5. Compost Your Dead Annuals

As your annual plants die off, pull them out, including the roots, break them up, and put them in your compost bin.

They're another great source of organic matter, so don't let them go to waste. But be sure to shred them into smaller parts to hasten the process of decomposition (the larger surface area of shred matter gives the composting microbes more to work with).

6. Use Trimmings from Perennial Plants

Similarly, perennial plants will start to fade in the fall. Again, remove any stems, flowers, and dying foliage and put these in your compost.

The same rules apply to breaking them up into smaller parts.

Not only will this add a variety of nutrients to your finished compost, but removing faded greenery from perennials can be essential for their wellbeing the following year.

7. Bulk up Your Compost Heap

All these ingredients you're adding to the pile now also have another crucial collateral effect.

It adds more bulk to the heap.

If you can, continue to add material to the pile over the next several weeks as you move further into autumn to get it ready for winter.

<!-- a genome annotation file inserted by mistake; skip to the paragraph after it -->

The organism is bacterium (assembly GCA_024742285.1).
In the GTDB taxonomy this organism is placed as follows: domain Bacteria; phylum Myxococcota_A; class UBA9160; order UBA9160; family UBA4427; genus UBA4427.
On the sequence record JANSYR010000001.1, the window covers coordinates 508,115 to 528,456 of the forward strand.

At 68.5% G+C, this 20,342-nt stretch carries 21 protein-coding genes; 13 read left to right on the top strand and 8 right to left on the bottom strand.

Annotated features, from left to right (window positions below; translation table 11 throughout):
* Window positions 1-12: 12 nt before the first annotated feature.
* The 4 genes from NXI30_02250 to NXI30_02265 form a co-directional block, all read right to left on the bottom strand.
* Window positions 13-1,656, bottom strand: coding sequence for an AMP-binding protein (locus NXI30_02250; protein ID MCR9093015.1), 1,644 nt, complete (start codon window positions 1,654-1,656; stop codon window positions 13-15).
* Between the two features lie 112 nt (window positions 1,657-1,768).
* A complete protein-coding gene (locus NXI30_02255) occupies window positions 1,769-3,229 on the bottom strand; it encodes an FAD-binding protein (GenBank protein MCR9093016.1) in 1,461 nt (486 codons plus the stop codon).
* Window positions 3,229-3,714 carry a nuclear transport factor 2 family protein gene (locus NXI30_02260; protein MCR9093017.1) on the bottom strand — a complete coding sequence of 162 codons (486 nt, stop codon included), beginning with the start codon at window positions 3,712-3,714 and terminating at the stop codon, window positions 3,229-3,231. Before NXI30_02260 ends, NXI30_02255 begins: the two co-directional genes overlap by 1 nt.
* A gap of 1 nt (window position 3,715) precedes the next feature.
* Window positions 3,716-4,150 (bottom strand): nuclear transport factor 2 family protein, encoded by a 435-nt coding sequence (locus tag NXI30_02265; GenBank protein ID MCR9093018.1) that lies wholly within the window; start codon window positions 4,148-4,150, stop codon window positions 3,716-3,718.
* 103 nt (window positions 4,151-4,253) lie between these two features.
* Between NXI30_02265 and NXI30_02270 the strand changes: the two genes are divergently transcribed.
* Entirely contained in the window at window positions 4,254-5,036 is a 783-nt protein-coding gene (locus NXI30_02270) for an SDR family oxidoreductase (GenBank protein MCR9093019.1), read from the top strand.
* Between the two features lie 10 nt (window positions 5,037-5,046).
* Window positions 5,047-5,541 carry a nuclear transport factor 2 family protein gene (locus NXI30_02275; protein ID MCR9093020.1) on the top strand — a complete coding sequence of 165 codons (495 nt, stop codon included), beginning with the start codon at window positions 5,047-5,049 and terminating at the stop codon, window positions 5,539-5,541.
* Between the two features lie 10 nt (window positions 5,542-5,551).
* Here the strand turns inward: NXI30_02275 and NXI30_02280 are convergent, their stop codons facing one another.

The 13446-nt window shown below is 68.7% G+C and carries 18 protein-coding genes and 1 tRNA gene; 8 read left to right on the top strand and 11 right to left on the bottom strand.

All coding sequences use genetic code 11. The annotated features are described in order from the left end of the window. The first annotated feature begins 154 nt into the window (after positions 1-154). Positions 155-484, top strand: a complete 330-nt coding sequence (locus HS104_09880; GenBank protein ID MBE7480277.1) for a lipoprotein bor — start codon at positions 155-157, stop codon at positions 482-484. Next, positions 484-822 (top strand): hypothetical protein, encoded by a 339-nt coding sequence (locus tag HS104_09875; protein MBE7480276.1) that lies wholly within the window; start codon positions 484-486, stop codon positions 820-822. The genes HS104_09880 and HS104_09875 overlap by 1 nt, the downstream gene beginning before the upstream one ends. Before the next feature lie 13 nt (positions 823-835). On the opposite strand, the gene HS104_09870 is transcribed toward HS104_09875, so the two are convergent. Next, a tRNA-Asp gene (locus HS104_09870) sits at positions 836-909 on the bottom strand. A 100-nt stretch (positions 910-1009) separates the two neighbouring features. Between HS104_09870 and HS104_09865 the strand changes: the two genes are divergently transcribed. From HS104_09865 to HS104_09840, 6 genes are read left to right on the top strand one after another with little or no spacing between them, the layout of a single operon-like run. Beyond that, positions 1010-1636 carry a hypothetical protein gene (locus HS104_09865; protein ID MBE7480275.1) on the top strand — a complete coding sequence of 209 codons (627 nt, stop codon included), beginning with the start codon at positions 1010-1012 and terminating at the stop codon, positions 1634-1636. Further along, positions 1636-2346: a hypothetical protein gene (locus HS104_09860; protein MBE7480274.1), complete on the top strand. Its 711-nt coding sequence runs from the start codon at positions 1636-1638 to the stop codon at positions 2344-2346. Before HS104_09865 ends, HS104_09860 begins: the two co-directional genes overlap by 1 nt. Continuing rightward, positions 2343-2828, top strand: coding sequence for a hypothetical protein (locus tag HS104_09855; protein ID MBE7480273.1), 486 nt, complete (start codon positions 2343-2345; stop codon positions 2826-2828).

A bigger pile with more mass will overwinter better because it will lose less heat. Your collection of organic matter has plenty of air gaps that help insulate the heap. The more materials, the greater the insulation.

A good volume for a compost bin is generally 4 feet by 4 feet wide and 4 feet high. The bigger, the better, but placing smaller heaps to get some sunlight can also help.


8. Insulate Your Compost

prepare compost for winter

Heat is an important factor for good composting. You don't necessarily need intense heat for decomposition to work correctly, but you DO want some heat.

For decomposition to be effective, the temperature should be above 55°F (13°C).

(A compost thermometer with a long stem, like this one on Amazon, is ideal for controlling temperatures as you move into winter)

In fall and winter, the rotting process can be enhanced and made to work longer if you insulate the bin.

Be careful what you choose to protect your compost pile from the elements. Most types of insulation lose their effectiveness when they get wet.

You could try a waterproof insulated tarp like this one… or even some plastic bubble wrap would do the trick!